Plan for Productivity

Plan for Productivity

No longer mistake activity for results; simply because you’re doing something doesn’t indicate you’re being productive. What makes per day productive isn’t just crossing things out of your to-do list; it’s working on the really important things in your business. In order to be successful, you need to manage your time and your workload. That means planning. And that means consistently using a planner/calendar.

Use a planner/calendar

The particular single most effective action you can take to be more productive is to use a planner/calendar. I use both terms, “planner” and “calendar”, because planning and arranging are actually two different functions that you ought to incorporate into the same device. You should enter all time-specific commitments, each business and personal (the calendar function), then plug tasks from your to-do list into the times that are still left (the planner function. ) Should you have not been using a planner/calendar regularly you will be amazed at how much simpler and more productive your life can be.

Once you start using your planner, you’re rarely faced with a blank page when you turn the page to a new day. You will already entered time-specific to-dos, follow-ups, project pieces, meetings, errands plus phone calls on the days you need to deal with these tasks. When you can see the time is about to overflow, you can start re-prioritizing, rearranging and rescheduling if necessary to prevent creating a schedule that you cannot possibly implement.

Keep only one

Schedules are much too busy these days to rely on storage alone. You need one single place to keep track of all meetings, tasks, projects, plus follow-ups. Keep all time commitments, whether or not professional, personal, or family in a single calendar. Otherwise, sooner or later you will overlook something or double-book yourself. A single important note, enter both work and family/personal commitments into your appointments.

You may currently be using several calendars: one on your phone, another on your computer, a third in a little notebook you keep in a purse or pocket, and maybe a family calendar hanging on the walls. As long as your information is scattered in lots of different places, you’ll find it difficult to be truly organized and productive. You require one single calendar that you trust because you know it has all the information in it you need to be where you’re supposed to be, and what you’re supposed to be doing at any given time.

Keep it with you

The best planner/calendar is one that can catch thoughts and to-dos wherever that you are so you will use it consistently. Consequently , you should choose something, whether document or electronic, that’s small sufficient to have with you all the time.

You might find the best way to go is with some combination of papers and electronic. Some people keep their own calendars in Outlook or Google Calendar, and then print it to a longer range view.

Keep everything in it

Your planner needs to be the particular one-stop-shop for everything you have ever promised anybody, including yourself, which you would do. It needs to be a reliable system that contains your meeting routine, projects, task lists, status records, follow-ups, and cross-index to your tickler file. If you’re conscientious about keeping your planner up to date, you can completely relax and know you won’t overlook anything.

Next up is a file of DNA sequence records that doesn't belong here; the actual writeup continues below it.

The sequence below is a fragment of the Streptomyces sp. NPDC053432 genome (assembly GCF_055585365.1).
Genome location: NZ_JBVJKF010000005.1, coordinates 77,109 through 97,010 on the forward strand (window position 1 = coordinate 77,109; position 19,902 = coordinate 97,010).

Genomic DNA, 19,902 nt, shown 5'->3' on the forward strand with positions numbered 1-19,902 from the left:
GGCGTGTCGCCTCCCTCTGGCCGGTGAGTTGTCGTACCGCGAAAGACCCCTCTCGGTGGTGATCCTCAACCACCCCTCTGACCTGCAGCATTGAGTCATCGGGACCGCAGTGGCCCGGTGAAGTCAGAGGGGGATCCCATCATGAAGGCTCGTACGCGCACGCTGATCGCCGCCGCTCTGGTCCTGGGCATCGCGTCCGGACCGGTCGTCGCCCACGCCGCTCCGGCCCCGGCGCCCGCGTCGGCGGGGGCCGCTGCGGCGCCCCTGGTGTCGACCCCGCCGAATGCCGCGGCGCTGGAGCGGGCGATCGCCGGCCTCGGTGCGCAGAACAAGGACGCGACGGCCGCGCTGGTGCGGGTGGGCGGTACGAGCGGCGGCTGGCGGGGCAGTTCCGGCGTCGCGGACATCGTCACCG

Keep lists

Using lists effectively is the secret to achievement. Important thoughts occur to us automatically throughout the day-things to do, to follow on, to buy, to talk with someone regarding.
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If you don’t capture them immediately, they shall be gone. Keep your lists in one place and keep that one place with you at all times so you can enter things you want to do before you decide to forget them. Don’t let yourself create the habit of jotting things upon multiple pads of paper. I’ve seen too many people frustrated by notepads throughout their office, each one with the top half-dozen sheets of paper covered with listings of various sorts. The result is they don’t know where to look next. Exactly what has already been done and what has been unnoticed are lost in the visual clutter of half-completed, partially crossed-off lists.

You may decide to separate your listing into tasks of different categories, but at least if everything is in 1 place you’ll know exactly where to look when you are at the store, on your way to a gathering, ready to return phone calls, or if you find yourself with a few extra moments to obtain something done. To make things easy, that one place with all your lists ought to be in your planner/calendar! That way, you can quickly move a task from one of your lists directly into your calendar if you see you have an open slot in your schedule.

While I’m in favor of lists in general, I do make a distinction between “someday” lists that capture every task, hope, dream, and intention that ever crossed your mind and real “right now” to-do lists-tasks you actually plan into your planner to do on a specific day. Everyone has lists filled with things that will probablynever get done-they’re either not essential, or require a few resource that isn’t available, or the period isn’t right, or for some additional reason. Some items on your “someday” list may eventually become “right now” items for a real to-do list, but continually reviewing lengthy lists and feeling inadequate since you can’t fit everything into your current schedule is self-defeating.

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